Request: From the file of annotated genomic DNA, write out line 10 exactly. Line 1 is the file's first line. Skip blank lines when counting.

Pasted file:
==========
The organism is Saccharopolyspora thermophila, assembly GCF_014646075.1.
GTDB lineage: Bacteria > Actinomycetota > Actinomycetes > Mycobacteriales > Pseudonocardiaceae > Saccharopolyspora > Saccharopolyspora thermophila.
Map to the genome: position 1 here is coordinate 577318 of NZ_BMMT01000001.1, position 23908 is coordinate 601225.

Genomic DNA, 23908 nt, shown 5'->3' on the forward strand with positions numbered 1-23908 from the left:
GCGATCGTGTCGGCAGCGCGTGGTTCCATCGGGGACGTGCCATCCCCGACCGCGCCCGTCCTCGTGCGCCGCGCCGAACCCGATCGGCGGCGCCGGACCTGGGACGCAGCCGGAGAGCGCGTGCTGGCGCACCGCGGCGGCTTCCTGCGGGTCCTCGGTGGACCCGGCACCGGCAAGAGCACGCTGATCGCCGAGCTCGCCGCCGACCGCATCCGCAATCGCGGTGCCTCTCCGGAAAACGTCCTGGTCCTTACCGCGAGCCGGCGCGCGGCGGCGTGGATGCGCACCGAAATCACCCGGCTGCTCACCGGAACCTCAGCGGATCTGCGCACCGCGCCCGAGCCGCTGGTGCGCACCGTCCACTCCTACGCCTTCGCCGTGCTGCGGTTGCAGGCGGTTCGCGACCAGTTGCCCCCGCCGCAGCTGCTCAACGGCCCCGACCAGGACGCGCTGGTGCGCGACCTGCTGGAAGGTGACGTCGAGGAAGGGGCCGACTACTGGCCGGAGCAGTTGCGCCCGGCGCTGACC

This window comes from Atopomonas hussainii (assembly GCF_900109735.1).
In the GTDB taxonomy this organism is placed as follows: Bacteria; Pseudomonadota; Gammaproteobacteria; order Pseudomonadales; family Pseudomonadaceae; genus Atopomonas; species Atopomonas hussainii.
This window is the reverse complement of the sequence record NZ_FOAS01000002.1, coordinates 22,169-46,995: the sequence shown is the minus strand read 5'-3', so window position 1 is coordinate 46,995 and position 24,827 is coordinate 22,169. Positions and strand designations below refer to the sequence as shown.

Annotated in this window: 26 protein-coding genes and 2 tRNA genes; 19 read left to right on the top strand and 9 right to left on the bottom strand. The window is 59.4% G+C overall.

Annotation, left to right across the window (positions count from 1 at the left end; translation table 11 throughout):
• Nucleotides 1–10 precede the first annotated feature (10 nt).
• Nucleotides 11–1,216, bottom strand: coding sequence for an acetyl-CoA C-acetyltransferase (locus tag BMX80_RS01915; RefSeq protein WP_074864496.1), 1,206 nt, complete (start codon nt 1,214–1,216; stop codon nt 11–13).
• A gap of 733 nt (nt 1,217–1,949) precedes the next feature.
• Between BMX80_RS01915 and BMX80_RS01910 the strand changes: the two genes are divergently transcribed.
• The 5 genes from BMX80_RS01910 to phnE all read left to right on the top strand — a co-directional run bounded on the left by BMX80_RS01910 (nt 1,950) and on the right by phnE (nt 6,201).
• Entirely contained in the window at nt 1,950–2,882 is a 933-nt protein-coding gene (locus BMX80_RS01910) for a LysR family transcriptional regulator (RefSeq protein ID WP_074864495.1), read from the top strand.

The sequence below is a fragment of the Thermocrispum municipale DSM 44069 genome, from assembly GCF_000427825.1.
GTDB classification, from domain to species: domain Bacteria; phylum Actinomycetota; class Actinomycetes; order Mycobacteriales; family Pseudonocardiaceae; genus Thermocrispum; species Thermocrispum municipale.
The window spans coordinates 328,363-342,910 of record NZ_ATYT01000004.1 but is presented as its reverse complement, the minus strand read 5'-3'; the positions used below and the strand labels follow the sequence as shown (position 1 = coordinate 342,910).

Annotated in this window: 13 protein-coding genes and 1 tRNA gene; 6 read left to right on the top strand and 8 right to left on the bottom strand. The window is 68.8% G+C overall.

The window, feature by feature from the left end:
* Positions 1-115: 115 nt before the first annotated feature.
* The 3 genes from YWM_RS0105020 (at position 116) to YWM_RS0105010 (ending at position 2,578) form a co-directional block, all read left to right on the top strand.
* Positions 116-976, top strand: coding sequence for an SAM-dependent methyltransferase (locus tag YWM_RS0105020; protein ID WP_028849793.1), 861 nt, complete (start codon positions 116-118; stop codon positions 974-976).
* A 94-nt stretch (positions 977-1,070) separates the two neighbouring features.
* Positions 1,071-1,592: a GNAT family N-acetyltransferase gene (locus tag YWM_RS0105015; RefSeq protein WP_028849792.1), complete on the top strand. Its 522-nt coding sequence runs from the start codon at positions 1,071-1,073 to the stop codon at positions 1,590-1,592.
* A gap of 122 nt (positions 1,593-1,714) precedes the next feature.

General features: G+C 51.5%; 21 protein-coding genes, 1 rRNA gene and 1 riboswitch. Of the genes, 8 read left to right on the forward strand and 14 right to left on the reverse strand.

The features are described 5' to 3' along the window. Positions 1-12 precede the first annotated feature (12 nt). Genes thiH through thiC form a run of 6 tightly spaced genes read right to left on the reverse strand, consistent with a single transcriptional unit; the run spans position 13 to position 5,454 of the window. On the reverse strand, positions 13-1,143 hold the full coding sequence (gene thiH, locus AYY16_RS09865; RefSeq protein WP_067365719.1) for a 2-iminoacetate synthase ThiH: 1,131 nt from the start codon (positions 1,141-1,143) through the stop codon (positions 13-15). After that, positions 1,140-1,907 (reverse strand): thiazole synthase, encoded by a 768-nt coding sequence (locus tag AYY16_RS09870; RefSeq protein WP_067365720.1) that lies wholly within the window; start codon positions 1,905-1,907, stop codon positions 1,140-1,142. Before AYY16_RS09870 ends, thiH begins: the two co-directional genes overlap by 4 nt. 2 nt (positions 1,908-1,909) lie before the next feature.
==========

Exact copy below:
Annotation, left to right across the window (positions count from 1 at the left end; translation table 11 throughout):